“You see Afghanistan in the news headlines less and less these days,” says Shams. “But the scale of this tragedy is still yet to unfold.”
That notion alone has opened her eyes. “There is always this tendency to say that as academics, we’re not activists,” she says. “But when does the humanitarian and humanist approach come into play? When does activism become essential to us as academics? This situation in Afghanistan offers an important lesson.”
Support for mental illness
On the same day that Mary Berger was offered a position in the School of Veterinary Medicine’s development office, she got a job offer from the Delaware Chapter of the National Alliance on Mental Illness (NAMI). Berger accepted the role at Penn and is now director of annual giving and advancement operations at Penn Vet. Yet she also felt drawn to the mission of NAMI Delaware, so, when they asked her to take a seat on the board, she gladly accepted.
Today, about 15 years later, Berger still serves on the board, now in her second term as its president.
“We’ve made some huge advancements in the community and in expanding our programs,” Berger says. “One of our goals was to help with education around mental illness. It can start young, and often if it’s not addressed at a young age it can be hard to control by the time you’re an adult.”
As board president, Berger played an instrumental role in hiring the current executive director, who is now in his eighth year of service. She meets with him regularly, leads monthly board meetings, and assists with the organization’s fundraising efforts—her specialty—and other initiatives, such as an annual walk and conference.
Berger’s own experiences with friends and family who have had mental illnesses play a part in her interest in the organization. Severe mental illnesses, like major depression and schizophrenia, are a focus for NAMI Delaware, says Berger. “These are things that there really isn’t a cure for,” she says. “It’s a matter of helping families and the sufferers to try to live as normal a life as possible.”
The pandemic has exacerbated the strain of mental illness for many but also brought new attention to how pervasive and impactful these conditions can be. “We have a long way to go with the research and treatments for mental illness,” she says. “But I think the pandemic kind of woke people up.”
An advocate for child victims
Before joining the Division of Public Safety nearly a decade ago, Kathleen Shields Anderson served for five years as an assistant district attorney in Philadelphia. Newly minted ADAs generally do a stint in municipal court, then spend time in the juvenile system. Anderson was assigned to what prosecutors call “B court,” where cases involve child victims and adult defendants. “These cases are a special responsibility and take a certain type of commitment,” Anderson says.
She soon discovered that she was willing to take on that commitment. “There is a lot of gray area in the criminal justice system, and there are a lot of areas that don’t work very well,” she says, “but I think we can all agree that no child should have to suffer at the hands of an adult.”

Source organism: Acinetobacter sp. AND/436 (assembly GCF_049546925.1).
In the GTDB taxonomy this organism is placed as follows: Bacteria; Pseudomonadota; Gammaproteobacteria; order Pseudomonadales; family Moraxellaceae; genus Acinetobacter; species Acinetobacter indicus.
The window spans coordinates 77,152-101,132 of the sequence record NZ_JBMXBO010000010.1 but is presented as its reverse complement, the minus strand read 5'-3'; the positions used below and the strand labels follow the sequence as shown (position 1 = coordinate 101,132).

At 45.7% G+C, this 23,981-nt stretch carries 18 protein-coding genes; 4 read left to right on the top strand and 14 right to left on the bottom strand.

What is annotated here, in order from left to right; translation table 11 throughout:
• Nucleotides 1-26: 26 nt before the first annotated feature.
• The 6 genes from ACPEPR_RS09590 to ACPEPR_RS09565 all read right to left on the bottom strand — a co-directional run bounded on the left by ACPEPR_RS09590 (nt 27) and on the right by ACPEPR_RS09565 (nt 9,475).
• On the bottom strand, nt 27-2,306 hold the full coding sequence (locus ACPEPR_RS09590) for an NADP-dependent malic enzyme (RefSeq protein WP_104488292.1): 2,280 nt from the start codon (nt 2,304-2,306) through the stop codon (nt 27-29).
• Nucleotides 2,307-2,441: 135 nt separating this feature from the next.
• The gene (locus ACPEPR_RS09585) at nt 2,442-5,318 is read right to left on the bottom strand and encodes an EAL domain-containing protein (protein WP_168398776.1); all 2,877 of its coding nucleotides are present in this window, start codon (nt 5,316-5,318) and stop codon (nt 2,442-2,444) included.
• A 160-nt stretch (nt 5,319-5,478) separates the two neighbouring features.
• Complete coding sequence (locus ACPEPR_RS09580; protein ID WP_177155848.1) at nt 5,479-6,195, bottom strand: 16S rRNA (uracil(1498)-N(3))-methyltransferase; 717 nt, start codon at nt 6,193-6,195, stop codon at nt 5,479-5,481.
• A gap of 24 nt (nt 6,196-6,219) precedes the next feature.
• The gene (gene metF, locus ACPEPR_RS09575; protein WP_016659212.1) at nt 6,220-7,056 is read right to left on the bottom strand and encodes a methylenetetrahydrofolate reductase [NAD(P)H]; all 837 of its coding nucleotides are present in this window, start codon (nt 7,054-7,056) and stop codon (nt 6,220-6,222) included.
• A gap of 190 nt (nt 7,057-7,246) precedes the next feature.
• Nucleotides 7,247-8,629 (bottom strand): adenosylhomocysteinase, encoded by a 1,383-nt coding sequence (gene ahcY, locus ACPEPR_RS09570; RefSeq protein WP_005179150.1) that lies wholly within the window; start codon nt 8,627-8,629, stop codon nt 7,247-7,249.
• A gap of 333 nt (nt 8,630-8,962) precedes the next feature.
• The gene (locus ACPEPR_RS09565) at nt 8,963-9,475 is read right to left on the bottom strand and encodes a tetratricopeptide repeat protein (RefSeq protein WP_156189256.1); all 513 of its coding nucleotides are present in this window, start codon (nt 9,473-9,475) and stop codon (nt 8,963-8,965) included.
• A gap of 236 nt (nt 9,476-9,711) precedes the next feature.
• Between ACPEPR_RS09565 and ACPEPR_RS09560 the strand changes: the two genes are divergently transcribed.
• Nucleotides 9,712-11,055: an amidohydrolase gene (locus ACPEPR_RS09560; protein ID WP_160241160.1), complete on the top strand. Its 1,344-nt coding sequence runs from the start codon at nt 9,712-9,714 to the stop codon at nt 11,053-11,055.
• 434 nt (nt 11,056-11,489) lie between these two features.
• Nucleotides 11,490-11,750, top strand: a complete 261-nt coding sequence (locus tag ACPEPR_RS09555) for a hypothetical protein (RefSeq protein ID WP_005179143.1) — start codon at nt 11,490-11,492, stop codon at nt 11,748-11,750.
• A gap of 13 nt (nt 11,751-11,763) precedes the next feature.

During her time with the district attorney’s office, Anderson became involved with the Support Center for Child Advocates, which strives to secure safety, justice, and well-being for child victims of abuse and neglect. She continued doing so when she took a position at Penn, donating money and helping with the organization’s annual toy drive. But she was also busy finishing her M.B.A., working full-time, and raising her young son.
Around 2017, she “looked up and realized that I exist outside of being a mom and my job,” she says. “I love what I do at Penn. Penn Public Safety is one of the most professional public safety organizations I have ever had the pleasure of working with, but it’s taken me away from one of the things I loved about working in the in the DA’s office, which was working with victims.”
Fortunately, her colleagues at Penn, including Maureen Rush, vice president for public safety and Anderson’s supervisor, were eminently supportive of her stepping up her volunteer work. By 2018, she had taken her first case with the Support Center as a volunteer lawyer, using her time off from Penn to counsel and accompany child victims as they testify in court.
And she’s had a case ever since. At its heart, the work entails being an advocate for the child. “I explain to the kids about who the players are in the courtroom, what’s expected of them,” says Anderson. “I tell them the only thing that they have to do is go in there and tell their truth. And I tell them, ‘This is not your fault.’ I try to relieve some of the pressure on them.”
The children Anderson works with range in age from 4 to 17. She often will wear their favorite color to court for a week or bring finger puppets to keep them entertained. In a particularly impactful instance, she helped a client whose case had been in the justice system for years. “By the time I met her she was 16, and she had decided she was done, that no one cared or believed her,” she says. “In the end she got up and she testified, and on her 17th birthday the jury came back with a verdict of guilty of all charges. She finally felt heard and believed. It was the most rewarding thing I have ever seen; I know that shifted the trajectory of her life.”
Anderson says her advocacy work allows her to put her skills to work in the community. “That’s what builds community and that’s what communities do; they take care of one another,” she says. “When you ask my son what Mom is doing, he’ll say, ‘Mom is helping other kids.’”
This is the ninth article in a series on side gigs for good. Visit the Penn Today archives to read parts one, two, three, four, five, six, seven, and eight. If you have a side gig for good to share, contact Michele Berger.